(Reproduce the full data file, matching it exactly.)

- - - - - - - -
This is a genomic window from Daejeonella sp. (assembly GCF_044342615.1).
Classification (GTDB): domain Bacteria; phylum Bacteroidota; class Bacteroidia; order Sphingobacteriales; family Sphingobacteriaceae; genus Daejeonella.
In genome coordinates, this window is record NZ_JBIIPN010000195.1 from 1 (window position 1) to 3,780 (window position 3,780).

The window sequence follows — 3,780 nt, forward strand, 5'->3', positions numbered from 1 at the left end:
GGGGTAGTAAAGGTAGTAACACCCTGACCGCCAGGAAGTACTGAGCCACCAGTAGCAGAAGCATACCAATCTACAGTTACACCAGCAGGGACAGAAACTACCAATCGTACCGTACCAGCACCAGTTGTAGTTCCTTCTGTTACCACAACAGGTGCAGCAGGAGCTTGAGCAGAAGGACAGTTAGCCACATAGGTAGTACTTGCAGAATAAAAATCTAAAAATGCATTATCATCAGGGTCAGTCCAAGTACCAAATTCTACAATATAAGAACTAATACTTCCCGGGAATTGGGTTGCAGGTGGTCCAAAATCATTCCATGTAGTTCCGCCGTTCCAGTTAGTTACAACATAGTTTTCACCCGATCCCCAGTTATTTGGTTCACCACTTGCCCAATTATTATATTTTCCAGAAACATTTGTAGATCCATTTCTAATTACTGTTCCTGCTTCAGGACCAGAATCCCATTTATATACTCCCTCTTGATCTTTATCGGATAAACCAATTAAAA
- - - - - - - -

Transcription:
This is a genomic window from Daejeonella sp. (assembly GCF_044342615.1).
Classification (GTDB): domain Bacteria; phylum Bacteroidota; class Bacteroidia; order Sphingobacteriales; family Sphingobacteriaceae; genus Daejeonella.
In genome coordinates, this window is record NZ_JBIIPN010000195.1 from 1 (window position 1) to 3,780 (window position 3,780).

The window sequence follows — 3,780 nt, forward strand, 5'->3', positions numbered from 1 at the left end:
GGGGTAGTAAAGGTAGTAACACCCTGACCGCCAGGAAGTACTGAGCCACCAGTAGCAGAAGCATACCAATCTACAGTTACACCAGCAGGGACAGAAACTACCAATCGTACCGTACCAGCACCAGTTGTAGTTCCTTCTGTTACCACAACAGGTGCAGCAGGAGCTTGAGCAGAAGGACAGTTAGCCACATAGGTAGTACTTGCAGAATAAAAATCTAAAAATGCATTATCATCAGGGTCAGTCCAAGTACCAAATTCTACAATATAAGAACTAATACTTCCCGGGAATTGGGTTGCAGGTGGTCCAAAATCATTCCATGTAGTTCCGCCGTTCCAGTTAGTTACAACATAGTTTTCACCCGATCCCCAGTTATTTGGTTCACCACTTGCCCAATTATTATATTTTCCAGAAACATTTGTAGATCCATTTCTAATTACTGTTCCTGCTTCAGGACCAGAATCCCATTTATATACTCCCTCTTGATCTTTATCGGATAAACCAATTAAAA